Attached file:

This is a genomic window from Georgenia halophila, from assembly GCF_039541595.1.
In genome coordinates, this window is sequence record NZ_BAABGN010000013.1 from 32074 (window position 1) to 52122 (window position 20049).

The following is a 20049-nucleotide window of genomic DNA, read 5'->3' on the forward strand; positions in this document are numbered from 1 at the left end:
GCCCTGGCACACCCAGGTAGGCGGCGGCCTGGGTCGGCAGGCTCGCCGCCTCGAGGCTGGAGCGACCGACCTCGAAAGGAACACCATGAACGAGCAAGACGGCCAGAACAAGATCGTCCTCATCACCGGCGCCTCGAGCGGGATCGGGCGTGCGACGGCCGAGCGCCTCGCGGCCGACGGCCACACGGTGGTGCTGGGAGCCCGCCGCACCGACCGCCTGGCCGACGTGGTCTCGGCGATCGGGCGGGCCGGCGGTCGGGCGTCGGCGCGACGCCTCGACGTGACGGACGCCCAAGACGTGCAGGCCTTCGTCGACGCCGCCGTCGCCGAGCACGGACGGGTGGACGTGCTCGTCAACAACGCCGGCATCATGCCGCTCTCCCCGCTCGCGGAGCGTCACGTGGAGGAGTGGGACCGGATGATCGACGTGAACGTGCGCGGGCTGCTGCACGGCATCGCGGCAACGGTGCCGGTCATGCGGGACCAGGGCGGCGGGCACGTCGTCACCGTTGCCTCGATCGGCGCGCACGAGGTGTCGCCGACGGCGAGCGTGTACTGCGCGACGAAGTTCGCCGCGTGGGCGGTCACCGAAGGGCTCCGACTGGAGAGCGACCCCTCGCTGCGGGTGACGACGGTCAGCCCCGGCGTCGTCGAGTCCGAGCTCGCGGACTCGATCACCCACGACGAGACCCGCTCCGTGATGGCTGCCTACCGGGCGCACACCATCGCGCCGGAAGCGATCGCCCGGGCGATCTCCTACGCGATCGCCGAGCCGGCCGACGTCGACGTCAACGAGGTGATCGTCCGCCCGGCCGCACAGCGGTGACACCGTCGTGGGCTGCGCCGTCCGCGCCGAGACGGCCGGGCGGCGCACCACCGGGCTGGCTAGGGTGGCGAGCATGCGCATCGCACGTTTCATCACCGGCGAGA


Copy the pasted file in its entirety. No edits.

This is a genomic window from Georgenia halophila, from assembly GCF_039541595.1.
In genome coordinates, this window is sequence record NZ_BAABGN010000013.1 from 32074 (window position 1) to 52122 (window position 20049).

The following is a 20049-nucleotide window of genomic DNA, read 5'->3' on the forward strand; positions in this document are numbered from 1 at the left end:
GCCCTGGCACACCCAGGTAGGCGGCGGCCTGGGTCGGCAGGCTCGCCGCCTCGAGGCTGGAGCGACCGACCTCGAAAGGAACACCATGAACGAGCAAGACGGCCAGAACAAGATCGTCCTCATCACCGGCGCCTCGAGCGGGATCGGGCGTGCGACGGCCGAGCGCCTCGCGGCCGACGGCCACACGGTGGTGCTGGGAGCCCGCCGCACCGACCGCCTGGCCGACGTGGTCTCGGCGATCGGGCGGGCCGGCGGTCGGGCGTCGGCGCGACGCCTCGACGTGACGGACGCCCAAGACGTGCAGGCCTTCGTCGACGCCGCCGTCGCCGAGCACGGACGGGTGGACGTGCTCGTCAACAACGCCGGCATCATGCCGCTCTCCCCGCTCGCGGAGCGTCACGTGGAGGAGTGGGACCGGATGATCGACGTGAACGTGCGCGGGCTGCTGCACGGCATCGCGGCAACGGTGCCGGTCATGCGGGACCAGGGCGGCGGGCACGTCGTCACCGTTGCCTCGATCGGCGCGCACGAGGTGTCGCCGACGGCGAGCGTGTACTGCGCGACGAAGTTCGCCGCGTGGGCGGTCACCGAAGGGCTCCGACTGGAGAGCGACCCCTCGCTGCGGGTGACGACGGTCAGCCCCGGCGTCGTCGAGTCCGAGCTCGCGGACTCGATCACCCACGACGAGACCCGCTCCGTGATGGCTGCCTACCGGGCGCACACCATCGCGCCGGAAGCGATCGCCCGGGCGATCTCCTACGCGATCGCCGAGCCGGCCGACGTCGACGTCAACGAGGTGATCGTCCGCCCGGCCGCACAGCGGTGACACCGTCGTGGGCTGCGCCGTCCGCGCCGAGACGGCCGGGCGGCGCACCACCGGGCTGGCTAGGGTGGCGAGCATGCGCATCGCACGTTTCATCACCGGCGAGA